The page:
San Sebastian: Culture

After a week of bliss visiting with my friend and her sweet, honest, and beyond generous family in France, I set out via train to San Sebastian, Spain.

I arrived in the late evening, as a day-long regatta celebration was underway. The streets were covered with people and stained with booze…not exactly the vision of a seaside town with one of the best culinary reputations in the world I had. I arrived at my pension and climbed the steep stairs. I was greeted by the smiling face of the night guard. He showed me around, gave me a map, and guided me to my tiny, perfect interior room. I threw down my things and fell into bed.

San Sebastian eats late and sleeps even later. I was out by 9, late by my standards, and was the only one out with exception to the port workers and elderly folks walking their pedigree dogs.

This is the city I envisioned.

I turned the corner and viewed the bustling port and beyond it the mighty La Concha. I wandered about the port, loving the action of workers tossing huge fish into crates to be transported elsewhere, young children looking on with delight. I breathe in the invigorating sea air.




Rising above the port is the iconic symbol of power that is Monte Urgull. Following well-marked paths, I ascended to the top. At the base of the Christ statue I settled in, viewing the remains of castle that once stood there. The views over the city were awe-inspiring. This was one of the first moments of many where I encouraged myself to pause and take it all in.





From the early hours, the beaches are scattered with towels and chairs. There are bathing suit-clad visitors and those without, both soaking up the peak hours of sun and plunging into the bright blue waters of the Bay of Biscay.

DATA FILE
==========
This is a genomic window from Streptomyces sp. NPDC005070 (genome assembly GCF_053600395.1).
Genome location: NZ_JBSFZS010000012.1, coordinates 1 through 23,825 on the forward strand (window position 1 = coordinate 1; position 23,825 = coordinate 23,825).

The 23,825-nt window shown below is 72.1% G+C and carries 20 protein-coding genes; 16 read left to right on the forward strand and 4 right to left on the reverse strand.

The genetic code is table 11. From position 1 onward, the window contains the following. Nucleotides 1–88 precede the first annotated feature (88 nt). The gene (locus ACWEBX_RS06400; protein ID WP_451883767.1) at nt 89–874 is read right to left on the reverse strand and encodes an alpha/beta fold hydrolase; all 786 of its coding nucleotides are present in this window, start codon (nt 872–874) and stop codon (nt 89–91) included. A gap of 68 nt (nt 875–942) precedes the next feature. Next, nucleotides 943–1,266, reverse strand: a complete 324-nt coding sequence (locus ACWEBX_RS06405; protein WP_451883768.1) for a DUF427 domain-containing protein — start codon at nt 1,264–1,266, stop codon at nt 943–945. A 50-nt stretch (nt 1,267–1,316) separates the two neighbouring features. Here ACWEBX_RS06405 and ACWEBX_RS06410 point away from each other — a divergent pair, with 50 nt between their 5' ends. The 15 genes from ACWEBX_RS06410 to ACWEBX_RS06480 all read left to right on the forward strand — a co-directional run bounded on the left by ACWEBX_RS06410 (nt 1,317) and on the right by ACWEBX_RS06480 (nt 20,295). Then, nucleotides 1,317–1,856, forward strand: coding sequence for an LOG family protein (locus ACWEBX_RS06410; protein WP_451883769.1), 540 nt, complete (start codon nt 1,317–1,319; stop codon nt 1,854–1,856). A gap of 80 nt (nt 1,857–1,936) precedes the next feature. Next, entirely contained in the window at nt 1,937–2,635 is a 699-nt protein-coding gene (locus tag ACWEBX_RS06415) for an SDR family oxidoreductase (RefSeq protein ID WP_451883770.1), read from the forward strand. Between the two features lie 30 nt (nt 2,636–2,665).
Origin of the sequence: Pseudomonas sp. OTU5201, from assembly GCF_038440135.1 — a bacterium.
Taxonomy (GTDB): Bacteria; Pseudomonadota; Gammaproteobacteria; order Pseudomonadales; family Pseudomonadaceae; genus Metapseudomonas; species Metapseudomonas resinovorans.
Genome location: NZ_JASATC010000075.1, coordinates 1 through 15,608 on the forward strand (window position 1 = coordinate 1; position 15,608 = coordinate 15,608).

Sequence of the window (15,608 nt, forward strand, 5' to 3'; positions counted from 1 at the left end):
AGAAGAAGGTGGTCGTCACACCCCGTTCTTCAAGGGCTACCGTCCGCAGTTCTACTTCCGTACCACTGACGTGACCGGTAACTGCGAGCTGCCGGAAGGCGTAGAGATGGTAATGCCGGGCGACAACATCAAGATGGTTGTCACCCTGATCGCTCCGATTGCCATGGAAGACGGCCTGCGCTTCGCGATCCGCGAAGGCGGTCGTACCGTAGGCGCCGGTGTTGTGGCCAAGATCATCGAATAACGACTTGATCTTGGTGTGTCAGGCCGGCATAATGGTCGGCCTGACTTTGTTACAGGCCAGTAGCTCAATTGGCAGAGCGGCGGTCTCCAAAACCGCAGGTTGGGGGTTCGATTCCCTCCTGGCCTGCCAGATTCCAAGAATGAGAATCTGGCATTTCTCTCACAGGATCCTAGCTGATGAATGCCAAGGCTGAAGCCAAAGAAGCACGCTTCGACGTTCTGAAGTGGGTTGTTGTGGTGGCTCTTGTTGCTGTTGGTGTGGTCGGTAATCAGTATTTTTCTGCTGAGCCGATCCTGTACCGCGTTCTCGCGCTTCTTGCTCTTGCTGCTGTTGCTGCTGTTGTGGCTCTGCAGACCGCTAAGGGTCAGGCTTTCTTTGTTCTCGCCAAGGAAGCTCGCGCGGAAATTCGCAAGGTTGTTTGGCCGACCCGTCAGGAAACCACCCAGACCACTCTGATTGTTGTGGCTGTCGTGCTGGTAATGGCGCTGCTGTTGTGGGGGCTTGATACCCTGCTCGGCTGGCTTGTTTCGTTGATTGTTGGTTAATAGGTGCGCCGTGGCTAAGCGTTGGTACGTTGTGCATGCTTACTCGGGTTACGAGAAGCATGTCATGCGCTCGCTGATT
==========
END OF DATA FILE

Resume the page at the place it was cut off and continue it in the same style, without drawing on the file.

First, I headed to Zurriola Beach in the Gros neighborhood, which turned out to be my favorite area of the city. It is known in guidebooks as a “surfer’s beach.” It’s a bit rougher than it’s neighbor, La Concha. I laid out my towel and immediately dove into the sea. I floated on my back and stared at the cloudless sky. This beach is perfect for those who prefer a bit more of a laid back vibe. But beware: men and women alike are not shy when it comes to their sunbathing attire (or lack thereof).



Then there was La Concha, a beach that needs no introduction for it is the vision of San Sebastian. The beach is crowded. Again, I head straight to the water. This time the current is extremely calm and I dive right in and keep swimming until I hit the floating platforms further out. On the platforms people are sunbathing, diving off a board, and sliding off a slide. I do all three of course and lay out there for hours, feet dangling over the side and moving to the rhythm of the music coming from a boat nearby.



The late afternoons are spent walking on the promenade, people watching and catching up with friends in bars all over town. I walked from La Concha all the way to Monte Igueldo and took a seat on one of the benches to watch the people in action.

My God, are they beautiful. I don’t think I’ve ever seen such a concentration of chicness in my days. Fashion doesn’t stop with you however, as babies are also decked out in their finest attire.


As the sun goes down, citizens and visitors alike flock to their favorite pintxos bars and that is a story in and of itself.



I love this city.

Part 2, the Food coming up next.

One thought on “San Sebastian: Culture

Leave a Reply

Fill in your details below or click an icon to log in: Logo

You are commenting using your account. Log Out /  Change )

Google photo

You are commenting using your Google account. Log Out /  Change )

Twitter picture

You are commenting using your Twitter account. Log Out /  Change )

Facebook photo

You are commenting using your Facebook account. Log Out /  Change )

Connecting to %s